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Bingham

Cottonwood County, MN
Cottonwood County, MN
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Bingham is located in Cottonwood County, Minnesota. This lake is 270 acres in size. It is approximately 10 feet deep at its deepest point. When fishing, anglers can expect to catch a variety of fish including Black Bullhead, Bluegill, Channel Catfish, Green Sunfish, Largemouth Bass, Northern Pike, Walleye, White Crappie, Yellow Perch, Pumpkinseed and.
269 acres
LAKE SIZE
10 feet
MAX DEPTH
8 feet
AVG DEPTH
3.2 miles
SHORELINE
ACCESS
Boat Ramp
FISH TO CATCH
Black Bullhead
Black Crappie
Bluegill
Channel Catfish
Green Sunfish
Largemouth Bass
Northern Pike
Walleye
White Crappie
Yellow Perch
Bigmouth Buffalo
Carp
Fathead Minnow
Hybrid Sunfish
Johnny Darter
Orangespotted Sunfish
Pumpkinseed
White Sucker
NOTE: This list may not be all inclusive of all speices present in Bingham.
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PLACES TO SAY
STAY 22: Bingham
HISTORY AND STATUS OF FISHERY

Bingham Lake is a 274-acre lake located near the City of Bingham Lake in Cottonwood County. Bingham Lake has a maximum depth of 10.0 feet, a shoreline length of 3.2 miles, and is a class 43 lake. The Cottonwood County Soil and Water Conservation District (SWCD) applied for a Clean Water Partnership grant with the Pollution Control Agency in 2010 but was unsuccessful. We will continue to encourage and work with the SWCD to apply for the grant again in 2011. The lake is managed primarily for walleye while largemouth bass, yellow perch, channel catfish, black crappie, and northern pike are managed secondarily. Bingham has been treated annually for several years with copper sulphate to control algae blooms. There was a die-off of algae resulting in low oxygen levels due to the decomposition of the algae during the summer of 2008 causing a fairly significant summerkill on the lake. Oxygen levels were below 2 parts per million (ppm) and numerous dead walleye, channel catfish, and fathead minnows were observed.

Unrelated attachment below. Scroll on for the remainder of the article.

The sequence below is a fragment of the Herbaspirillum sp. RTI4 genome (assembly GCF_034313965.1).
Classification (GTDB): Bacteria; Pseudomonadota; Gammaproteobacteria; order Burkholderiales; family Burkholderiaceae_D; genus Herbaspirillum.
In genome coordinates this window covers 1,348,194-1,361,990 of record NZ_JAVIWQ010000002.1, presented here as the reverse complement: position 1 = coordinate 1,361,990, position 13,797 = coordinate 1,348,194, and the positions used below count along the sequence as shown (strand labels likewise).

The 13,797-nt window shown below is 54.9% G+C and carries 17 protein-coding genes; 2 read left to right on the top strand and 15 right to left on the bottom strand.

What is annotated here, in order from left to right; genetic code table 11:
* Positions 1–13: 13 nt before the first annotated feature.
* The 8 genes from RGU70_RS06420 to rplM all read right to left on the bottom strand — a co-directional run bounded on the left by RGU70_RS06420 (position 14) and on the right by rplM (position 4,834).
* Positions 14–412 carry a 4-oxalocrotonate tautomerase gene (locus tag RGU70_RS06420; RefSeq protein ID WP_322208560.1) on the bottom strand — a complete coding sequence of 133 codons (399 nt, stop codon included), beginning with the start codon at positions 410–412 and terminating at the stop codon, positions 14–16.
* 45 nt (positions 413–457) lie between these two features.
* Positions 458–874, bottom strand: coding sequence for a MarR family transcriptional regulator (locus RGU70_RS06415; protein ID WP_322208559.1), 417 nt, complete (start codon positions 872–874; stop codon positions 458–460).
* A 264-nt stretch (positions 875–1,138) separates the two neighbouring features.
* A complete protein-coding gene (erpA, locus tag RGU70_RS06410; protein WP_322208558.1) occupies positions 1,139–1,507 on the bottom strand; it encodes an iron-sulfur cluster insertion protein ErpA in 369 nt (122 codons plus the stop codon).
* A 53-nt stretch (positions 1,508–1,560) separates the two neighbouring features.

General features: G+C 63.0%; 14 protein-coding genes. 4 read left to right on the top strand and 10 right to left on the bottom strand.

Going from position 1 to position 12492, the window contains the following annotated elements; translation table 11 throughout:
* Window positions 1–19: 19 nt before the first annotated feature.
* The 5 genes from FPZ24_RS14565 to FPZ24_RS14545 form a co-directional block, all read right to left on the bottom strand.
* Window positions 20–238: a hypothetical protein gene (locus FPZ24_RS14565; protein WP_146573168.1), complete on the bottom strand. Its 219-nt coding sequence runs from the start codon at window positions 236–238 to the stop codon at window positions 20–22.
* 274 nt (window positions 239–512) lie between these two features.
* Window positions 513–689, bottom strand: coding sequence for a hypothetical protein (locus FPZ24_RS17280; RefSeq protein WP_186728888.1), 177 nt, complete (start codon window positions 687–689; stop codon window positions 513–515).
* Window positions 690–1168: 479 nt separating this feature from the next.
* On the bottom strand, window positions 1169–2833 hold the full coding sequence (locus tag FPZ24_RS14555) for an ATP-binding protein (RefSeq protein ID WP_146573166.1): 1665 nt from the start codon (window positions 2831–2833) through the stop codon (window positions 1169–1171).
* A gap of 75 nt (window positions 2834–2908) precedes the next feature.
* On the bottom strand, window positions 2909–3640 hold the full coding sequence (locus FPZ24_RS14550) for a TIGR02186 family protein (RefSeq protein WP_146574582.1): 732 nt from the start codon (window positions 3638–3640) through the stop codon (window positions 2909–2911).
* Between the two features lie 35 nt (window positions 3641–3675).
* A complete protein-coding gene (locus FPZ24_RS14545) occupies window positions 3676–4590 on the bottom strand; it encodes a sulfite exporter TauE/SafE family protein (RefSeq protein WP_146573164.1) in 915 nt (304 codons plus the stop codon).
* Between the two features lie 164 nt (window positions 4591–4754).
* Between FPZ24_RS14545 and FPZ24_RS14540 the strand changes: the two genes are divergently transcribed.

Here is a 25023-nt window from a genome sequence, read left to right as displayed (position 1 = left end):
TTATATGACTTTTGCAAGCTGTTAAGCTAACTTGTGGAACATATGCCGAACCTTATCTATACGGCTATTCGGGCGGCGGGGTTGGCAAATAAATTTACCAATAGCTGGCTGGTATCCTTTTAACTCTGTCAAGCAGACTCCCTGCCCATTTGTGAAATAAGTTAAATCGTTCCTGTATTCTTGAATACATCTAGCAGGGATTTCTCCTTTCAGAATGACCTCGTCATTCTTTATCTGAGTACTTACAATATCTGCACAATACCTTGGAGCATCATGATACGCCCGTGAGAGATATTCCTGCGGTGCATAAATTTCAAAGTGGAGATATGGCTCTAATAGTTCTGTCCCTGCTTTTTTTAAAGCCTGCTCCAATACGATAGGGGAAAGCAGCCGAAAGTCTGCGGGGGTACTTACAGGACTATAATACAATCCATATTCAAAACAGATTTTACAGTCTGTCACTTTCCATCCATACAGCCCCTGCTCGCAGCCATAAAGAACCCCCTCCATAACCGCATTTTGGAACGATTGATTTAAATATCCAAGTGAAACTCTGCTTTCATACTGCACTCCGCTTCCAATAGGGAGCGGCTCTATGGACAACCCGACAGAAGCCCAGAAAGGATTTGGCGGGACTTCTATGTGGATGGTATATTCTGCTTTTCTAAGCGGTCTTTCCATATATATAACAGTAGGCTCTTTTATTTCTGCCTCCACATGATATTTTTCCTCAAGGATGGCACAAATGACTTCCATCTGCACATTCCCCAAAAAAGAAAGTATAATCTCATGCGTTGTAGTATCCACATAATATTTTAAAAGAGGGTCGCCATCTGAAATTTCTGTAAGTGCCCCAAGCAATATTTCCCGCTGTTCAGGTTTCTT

The walleye population has recovered from the summerkill in 2008. Walleye numbers are higher than they have ever been on Bingham Lake since we have been doing population assessments on the lake. The walleye gill net catch rate was 32.0 compared to 3.7 in 2006 and 1.3 in 2002. No walleye were sampled when we did a special survey in 2008 to assess the extent of the summerkill. The walleye sampled in 2010 had total lengths ranging from 12.3 to 18.2 inches, with an average length of 15.9 inches. The majority of fish were in the 15 to 18 inch range. The fishery will likely provide some good fishing for walleye in the next few years.

The yellow perch population is also doing very well in Bingham Lake. The gill net catch rate of 20.5 fish per net was down slightly from the survey in 2006, but considered very good for lakes similar to Bingham Lake. Lengths of yellow perch caught in our gill nets in 2010 ranged from 9.1 to 12.2 inches and averaged 10.9 inches. Many of the yellow perch were in the 11 to 12 inch range. These sizes of fish are highly desirable for anglers.

Black crappie numbers are up some when compared to the other fish surveys done on Bingham Lake and are about what we would expect for lakes similar to Bingham. Lengths of black crappie caught in gill nets ranged from 4.6 to 10.8 inches and had an average length of 8.4 inches.

Black bullhead have provided excellent fishing opportunities in the past on Bingham Lake and based on our fish survey results, should provide excellent opportunities in the future. Good numbers of large black bullhead were caught in our nets in 2010. Lengths of black bullhead caught in trap nets ranged from 6.1 to 15.4 inches and averaged 11.3 inches. The majority of black bullhead caught were in the 11 to 13 inch range. The summerkill in 2008 had little effect on the black bullhead population.

Other fish sampled during the fish survey included bigmouth buffalo, channel catfish, common carp, pumpkinseed, fathead minnow, orangespotted sunfish, and johnny darter.

To maintain a healthy fishery in Bingham Lake; we need to promote Best Management Practices (BMP's) within the watershed to help reduce nutrients entering the lake. High nutrients and sediments in a lake can cause algae blooms and reduce water clarity.

NOTICE: Lake-Link Inc assumes no responsibility or liability for any errors or omissions of the information for Bingham. Although we strive to provide the most accurate information as we can the information contained in this page is provided on an "as is" basis with no guarantees of completeness, accuracy, usefulness or timeliness.
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